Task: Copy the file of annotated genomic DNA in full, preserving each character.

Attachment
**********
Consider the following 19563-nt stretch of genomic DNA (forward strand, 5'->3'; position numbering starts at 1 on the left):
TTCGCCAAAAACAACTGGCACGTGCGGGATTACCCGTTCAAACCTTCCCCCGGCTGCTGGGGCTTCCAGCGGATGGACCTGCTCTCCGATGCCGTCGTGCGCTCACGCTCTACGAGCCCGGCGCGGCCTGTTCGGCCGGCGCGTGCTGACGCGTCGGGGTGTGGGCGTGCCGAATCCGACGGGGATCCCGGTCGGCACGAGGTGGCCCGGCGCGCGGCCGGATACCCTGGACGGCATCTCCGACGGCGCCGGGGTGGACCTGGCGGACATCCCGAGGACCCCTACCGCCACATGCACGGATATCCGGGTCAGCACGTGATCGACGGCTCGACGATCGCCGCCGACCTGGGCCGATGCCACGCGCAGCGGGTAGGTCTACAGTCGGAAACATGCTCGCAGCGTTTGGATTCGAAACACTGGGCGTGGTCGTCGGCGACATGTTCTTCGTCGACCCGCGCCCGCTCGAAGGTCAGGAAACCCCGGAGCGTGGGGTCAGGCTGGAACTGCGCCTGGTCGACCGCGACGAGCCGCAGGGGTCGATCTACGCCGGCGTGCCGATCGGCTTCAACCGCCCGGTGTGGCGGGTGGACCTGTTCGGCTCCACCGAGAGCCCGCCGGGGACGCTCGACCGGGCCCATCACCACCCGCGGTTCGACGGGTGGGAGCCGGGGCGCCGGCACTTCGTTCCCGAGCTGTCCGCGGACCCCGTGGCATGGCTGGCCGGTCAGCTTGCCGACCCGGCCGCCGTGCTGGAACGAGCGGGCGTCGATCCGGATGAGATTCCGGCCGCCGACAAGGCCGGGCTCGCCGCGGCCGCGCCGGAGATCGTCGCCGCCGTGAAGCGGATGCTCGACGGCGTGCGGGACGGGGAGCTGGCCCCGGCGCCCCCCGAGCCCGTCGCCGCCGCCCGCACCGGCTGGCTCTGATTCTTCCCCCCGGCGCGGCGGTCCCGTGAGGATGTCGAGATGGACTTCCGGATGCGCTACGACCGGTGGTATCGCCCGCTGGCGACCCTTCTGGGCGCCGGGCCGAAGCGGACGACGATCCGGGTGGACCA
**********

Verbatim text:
Consider the following 19563-nt stretch of genomic DNA (forward strand, 5'->3'; position numbering starts at 1 on the left):
TTCGCCAAAAACAACTGGCACGTGCGGGATTACCCGTTCAAACCTTCCCCCGGCTGCTGGGGCTTCCAGCGGATGGACCTGCTCTCCGATGCCGTCGTGCGCTCACGCTCTACGAGCCCGGCGCGGCCTGTTCGGCCGGCGCGTGCTGACGCGTCGGGGTGTGGGCGTGCCGAATCCGACGGGGATCCCGGTCGGCACGAGGTGGCCCGGCGCGCGGCCGGATACCCTGGACGGCATCTCCGACGGCGCCGGGGTGGACCTGGCGGACATCCCGAGGACCCCTACCGCCACATGCACGGATATCCGGGTCAGCACGTGATCGACGGCTCGACGATCGCCGCCGACCTGGGCCGATGCCACGCGCAGCGGGTAGGTCTACAGTCGGAAACATGCTCGCAGCGTTTGGATTCGAAACACTGGGCGTGGTCGTCGGCGACATGTTCTTCGTCGACCCGCGCCCGCTCGAAGGTCAGGAAACCCCGGAGCGTGGGGTCAGGCTGGAACTGCGCCTGGTCGACCGCGACGAGCCGCAGGGGTCGATCTACGCCGGCGTGCCGATCGGCTTCAACCGCCCGGTGTGGCGGGTGGACCTGTTCGGCTCCACCGAGAGCCCGCCGGGGACGCTCGACCGGGCCCATCACCACCCGCGGTTCGACGGGTGGGAGCCGGGGCGCCGGCACTTCGTTCCCGAGCTGTCCGCGGACCCCGTGGCATGGCTGGCCGGTCAGCTTGCCGACCCGGCCGCCGTGCTGGAACGAGCGGGCGTCGATCCGGATGAGATTCCGGCCGCCGACAAGGCCGGGCTCGCCGCGGCCGCGCCGGAGATCGTCGCCGCCGTGAAGCGGATGCTCGACGGCGTGCGGGACGGGGAGCTGGCCCCGGCGCCCCCCGAGCCCGTCGCCGCCGCCCGCACCGGCTGGCTCTGATTCTTCCCCCCGGCGCGGCGGTCCCGTGAGGATGTCGAGATGGACTTCCGGATGCGCTACGACCGGTGGTATCGCCCGCTGGCGACCCTTCTGGGCGCCGGGCCGAAGCGGACGACGATCCGGGTGGACCA